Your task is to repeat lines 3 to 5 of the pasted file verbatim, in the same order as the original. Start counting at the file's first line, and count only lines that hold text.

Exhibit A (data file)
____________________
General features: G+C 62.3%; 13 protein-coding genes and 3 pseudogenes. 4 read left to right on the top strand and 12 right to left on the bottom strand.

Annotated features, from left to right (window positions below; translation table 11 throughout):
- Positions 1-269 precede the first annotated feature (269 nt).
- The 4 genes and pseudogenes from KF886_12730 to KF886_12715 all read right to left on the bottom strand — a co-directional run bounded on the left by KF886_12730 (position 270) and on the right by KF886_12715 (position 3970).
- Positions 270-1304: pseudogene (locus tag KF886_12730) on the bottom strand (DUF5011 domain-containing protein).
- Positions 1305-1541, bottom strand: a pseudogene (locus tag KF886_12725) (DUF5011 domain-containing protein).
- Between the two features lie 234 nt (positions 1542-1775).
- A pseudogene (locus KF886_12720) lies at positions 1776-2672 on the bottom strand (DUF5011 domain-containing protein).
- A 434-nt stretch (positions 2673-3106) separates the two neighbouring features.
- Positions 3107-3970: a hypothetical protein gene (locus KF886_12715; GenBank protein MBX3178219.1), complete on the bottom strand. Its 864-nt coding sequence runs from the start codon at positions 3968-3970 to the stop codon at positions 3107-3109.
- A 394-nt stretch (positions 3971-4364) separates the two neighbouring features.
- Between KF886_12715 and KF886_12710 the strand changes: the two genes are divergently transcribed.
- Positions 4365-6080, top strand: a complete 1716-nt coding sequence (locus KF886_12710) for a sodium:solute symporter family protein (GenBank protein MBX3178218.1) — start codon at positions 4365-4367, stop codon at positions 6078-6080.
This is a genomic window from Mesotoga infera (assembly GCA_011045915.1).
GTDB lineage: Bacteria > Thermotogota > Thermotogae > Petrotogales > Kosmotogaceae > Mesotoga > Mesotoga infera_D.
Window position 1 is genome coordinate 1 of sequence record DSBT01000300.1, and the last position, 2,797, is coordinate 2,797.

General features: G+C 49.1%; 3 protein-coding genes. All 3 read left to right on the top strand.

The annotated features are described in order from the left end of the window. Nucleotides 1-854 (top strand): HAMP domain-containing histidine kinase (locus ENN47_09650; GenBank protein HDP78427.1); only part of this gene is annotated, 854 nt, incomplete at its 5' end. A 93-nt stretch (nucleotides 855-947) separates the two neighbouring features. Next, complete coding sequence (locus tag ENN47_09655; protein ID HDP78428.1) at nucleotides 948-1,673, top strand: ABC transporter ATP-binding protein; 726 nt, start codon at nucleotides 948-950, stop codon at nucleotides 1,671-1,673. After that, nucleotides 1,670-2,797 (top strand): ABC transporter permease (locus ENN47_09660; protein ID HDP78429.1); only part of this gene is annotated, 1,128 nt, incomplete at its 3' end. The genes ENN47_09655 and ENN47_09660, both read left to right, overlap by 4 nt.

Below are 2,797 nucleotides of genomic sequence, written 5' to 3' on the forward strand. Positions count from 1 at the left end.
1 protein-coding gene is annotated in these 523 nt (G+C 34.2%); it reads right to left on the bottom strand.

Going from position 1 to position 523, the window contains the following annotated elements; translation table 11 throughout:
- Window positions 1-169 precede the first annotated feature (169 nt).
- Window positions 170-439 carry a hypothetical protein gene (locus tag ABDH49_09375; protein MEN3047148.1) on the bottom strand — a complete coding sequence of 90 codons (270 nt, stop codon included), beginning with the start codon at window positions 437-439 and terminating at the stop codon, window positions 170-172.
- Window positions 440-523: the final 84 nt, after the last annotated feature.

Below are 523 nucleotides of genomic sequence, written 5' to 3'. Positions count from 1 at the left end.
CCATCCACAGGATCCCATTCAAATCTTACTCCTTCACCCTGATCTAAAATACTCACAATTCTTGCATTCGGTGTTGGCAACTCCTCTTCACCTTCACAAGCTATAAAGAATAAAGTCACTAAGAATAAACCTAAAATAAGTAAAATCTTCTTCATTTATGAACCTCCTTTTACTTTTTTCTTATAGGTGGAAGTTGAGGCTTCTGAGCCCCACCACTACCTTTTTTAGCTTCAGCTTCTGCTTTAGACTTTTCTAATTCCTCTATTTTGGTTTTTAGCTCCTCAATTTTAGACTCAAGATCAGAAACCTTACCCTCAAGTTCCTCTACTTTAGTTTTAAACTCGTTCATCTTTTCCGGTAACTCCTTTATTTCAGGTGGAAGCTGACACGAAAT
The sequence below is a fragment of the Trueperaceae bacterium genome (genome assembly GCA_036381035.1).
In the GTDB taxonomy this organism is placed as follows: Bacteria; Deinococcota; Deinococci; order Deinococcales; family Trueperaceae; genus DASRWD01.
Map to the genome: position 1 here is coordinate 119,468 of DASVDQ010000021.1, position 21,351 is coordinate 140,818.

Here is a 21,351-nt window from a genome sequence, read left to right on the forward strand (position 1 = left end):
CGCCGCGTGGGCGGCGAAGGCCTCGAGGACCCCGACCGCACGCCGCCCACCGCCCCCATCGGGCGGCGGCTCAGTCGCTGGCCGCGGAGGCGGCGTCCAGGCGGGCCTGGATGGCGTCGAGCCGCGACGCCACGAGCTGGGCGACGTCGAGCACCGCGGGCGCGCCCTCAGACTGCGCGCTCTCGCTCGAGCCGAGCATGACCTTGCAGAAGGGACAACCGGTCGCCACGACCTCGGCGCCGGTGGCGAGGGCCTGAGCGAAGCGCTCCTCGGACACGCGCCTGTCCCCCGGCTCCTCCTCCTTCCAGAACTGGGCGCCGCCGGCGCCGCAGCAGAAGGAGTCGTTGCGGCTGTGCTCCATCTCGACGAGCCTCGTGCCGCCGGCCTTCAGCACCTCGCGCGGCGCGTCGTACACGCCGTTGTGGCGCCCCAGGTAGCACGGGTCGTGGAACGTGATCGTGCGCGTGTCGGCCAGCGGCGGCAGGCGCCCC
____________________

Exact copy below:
- Positions 1-269 precede the first annotated feature (269 nt).
- The 4 genes and pseudogenes from KF886_12730 to KF886_12715 all read right to left on the bottom strand — a co-directional run bounded on the left by KF886_12730 (position 270) and on the right by KF886_12715 (position 3970).
- Positions 270-1304: pseudogene (locus tag KF886_12730) on the bottom strand (DUF5011 domain-containing protein).